For previous Tet Zoo articles on parrots, on birds endemic to New Zealand, and on some of the other topics mentioned here, see…
- Sexual dimorphism in bird bills: commoner than we’d thought
- The giant green fragrant parrot
- Yes, it was a kiwi
- 200 years of kiwi research
- Are parrots actually pigeons?
- The 2006 Night parrot: dead, decapitated, evidence for collision with a fence… but otherwise the news is good
- Raptors kill hominids, kill cattle, kill giant moa
- Getting a major chapter on birds – ALL birds – into a major book on dinosaurs
- Did Velociraptor and Archaeopteryx climb trees? Claws and climbing in birds and other dinosaurs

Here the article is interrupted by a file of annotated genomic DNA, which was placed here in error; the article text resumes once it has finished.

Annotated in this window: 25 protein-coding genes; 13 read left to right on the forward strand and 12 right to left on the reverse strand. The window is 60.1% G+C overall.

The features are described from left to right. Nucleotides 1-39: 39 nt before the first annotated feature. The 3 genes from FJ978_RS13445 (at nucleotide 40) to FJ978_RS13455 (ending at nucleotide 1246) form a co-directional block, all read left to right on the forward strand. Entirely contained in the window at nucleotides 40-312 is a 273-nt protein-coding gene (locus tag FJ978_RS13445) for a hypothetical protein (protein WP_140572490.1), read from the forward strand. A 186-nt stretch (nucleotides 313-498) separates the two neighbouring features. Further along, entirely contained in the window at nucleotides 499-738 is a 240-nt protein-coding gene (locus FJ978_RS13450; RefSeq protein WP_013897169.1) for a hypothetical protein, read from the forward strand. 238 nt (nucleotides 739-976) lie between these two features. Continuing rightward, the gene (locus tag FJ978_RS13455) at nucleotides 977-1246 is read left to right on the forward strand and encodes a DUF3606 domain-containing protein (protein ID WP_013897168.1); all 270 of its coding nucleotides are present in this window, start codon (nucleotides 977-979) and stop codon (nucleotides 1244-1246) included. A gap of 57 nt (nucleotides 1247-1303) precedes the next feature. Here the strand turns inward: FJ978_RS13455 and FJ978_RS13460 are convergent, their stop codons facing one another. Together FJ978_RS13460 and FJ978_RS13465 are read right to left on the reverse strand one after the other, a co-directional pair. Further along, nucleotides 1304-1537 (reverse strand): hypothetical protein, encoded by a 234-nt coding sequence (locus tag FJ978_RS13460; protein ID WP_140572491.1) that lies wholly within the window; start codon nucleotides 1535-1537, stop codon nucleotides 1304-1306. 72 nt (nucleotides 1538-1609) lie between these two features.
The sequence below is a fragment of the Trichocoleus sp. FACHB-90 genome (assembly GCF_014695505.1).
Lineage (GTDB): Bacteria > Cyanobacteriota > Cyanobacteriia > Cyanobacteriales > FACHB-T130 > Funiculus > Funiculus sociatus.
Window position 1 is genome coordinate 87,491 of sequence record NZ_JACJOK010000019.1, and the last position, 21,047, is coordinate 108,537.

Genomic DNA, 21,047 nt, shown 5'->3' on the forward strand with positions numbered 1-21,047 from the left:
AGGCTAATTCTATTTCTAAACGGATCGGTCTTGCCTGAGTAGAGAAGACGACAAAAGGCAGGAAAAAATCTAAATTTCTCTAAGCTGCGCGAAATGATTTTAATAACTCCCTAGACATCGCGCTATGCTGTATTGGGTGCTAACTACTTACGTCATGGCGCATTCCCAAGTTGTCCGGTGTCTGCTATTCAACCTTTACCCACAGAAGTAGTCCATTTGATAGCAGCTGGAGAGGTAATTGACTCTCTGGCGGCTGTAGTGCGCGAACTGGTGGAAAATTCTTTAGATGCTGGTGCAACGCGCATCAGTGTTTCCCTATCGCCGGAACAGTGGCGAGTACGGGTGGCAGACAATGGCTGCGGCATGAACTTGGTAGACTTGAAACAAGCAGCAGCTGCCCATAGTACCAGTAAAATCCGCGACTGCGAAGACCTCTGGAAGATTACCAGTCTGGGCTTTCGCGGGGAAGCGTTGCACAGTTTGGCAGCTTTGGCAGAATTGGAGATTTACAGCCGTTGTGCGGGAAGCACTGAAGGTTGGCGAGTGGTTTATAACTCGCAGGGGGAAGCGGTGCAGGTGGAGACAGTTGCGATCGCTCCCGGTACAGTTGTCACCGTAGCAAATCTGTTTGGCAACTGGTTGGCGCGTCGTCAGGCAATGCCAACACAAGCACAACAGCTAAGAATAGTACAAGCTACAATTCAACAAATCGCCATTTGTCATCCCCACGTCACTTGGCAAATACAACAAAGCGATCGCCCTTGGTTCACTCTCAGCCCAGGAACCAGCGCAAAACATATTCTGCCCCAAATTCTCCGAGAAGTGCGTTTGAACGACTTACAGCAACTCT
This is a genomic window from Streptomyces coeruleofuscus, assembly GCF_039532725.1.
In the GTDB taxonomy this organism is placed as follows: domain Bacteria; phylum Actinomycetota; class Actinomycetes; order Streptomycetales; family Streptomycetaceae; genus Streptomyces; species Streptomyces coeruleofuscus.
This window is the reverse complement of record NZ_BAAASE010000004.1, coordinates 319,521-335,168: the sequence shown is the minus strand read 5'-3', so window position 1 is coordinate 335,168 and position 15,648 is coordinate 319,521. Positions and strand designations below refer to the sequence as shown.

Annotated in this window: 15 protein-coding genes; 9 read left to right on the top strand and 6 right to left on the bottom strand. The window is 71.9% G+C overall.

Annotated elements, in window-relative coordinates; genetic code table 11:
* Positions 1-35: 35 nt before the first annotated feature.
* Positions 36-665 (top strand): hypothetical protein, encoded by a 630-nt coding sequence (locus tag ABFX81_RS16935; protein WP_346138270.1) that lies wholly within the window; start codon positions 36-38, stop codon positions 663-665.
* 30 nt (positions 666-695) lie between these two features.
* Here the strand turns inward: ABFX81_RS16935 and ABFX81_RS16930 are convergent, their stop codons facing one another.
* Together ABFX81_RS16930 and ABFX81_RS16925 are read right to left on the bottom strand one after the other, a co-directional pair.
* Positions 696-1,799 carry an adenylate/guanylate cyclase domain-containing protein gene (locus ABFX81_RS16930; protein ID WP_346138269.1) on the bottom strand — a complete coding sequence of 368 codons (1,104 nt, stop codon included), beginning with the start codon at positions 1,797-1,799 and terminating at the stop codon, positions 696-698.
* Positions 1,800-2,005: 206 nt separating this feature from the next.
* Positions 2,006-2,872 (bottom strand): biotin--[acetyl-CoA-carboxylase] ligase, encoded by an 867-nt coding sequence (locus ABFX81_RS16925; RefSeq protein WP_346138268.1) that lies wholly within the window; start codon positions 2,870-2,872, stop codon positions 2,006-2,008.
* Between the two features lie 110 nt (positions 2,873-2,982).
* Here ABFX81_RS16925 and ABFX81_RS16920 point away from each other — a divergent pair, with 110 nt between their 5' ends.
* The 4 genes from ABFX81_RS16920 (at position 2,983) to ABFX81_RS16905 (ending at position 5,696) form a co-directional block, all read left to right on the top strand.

Refs - -
Bond, A. B., Wilson, K.-J. & Diamond, J. 1991. Sexual dimorphism in the Kea Nestor notabilis. Emu 91, 12-19.
de Kloet, R. S. & de Kloet, S. R. 2005. The evolution of the spindlin gene in birds: sequence analysis of an intron of the spindlin W and Z gene reveals four major divisions of the Psittaciformes. Molecular Phylogenetics and Evolution 36, 706-721.
Hopson, J. A. 2001. Ecomorphology of avian and nonavian theropod phalangeal proportions: implications for the arboreal versus terrestrial origin of bird flight. In Gauthier, J. & Gall, L. F. (eds.) New Perspectives on the Origin and Early Evolution of Birds: Proceedings of the International Symposium in Honor of John H. Ostrom. Peabody Museum of Natural History, New Haven, pp. 211-235.
Iwaniuk, A. N., Nelson, J. E., James, H. F. & Olson, S. L. 2004. A comparative test of the correlated evolution of flightlessness and relative brain size in birds. Journal of Zoology 263, 317-327.
Joseph, L., Toon, A., Schirtzinger, E. E., Wright, T. F. & Schodde, R. 2012. A revised nomenclature and classification for family-group taxa of parrots (Psittaciformes). Zootaxa 3205, 26-40.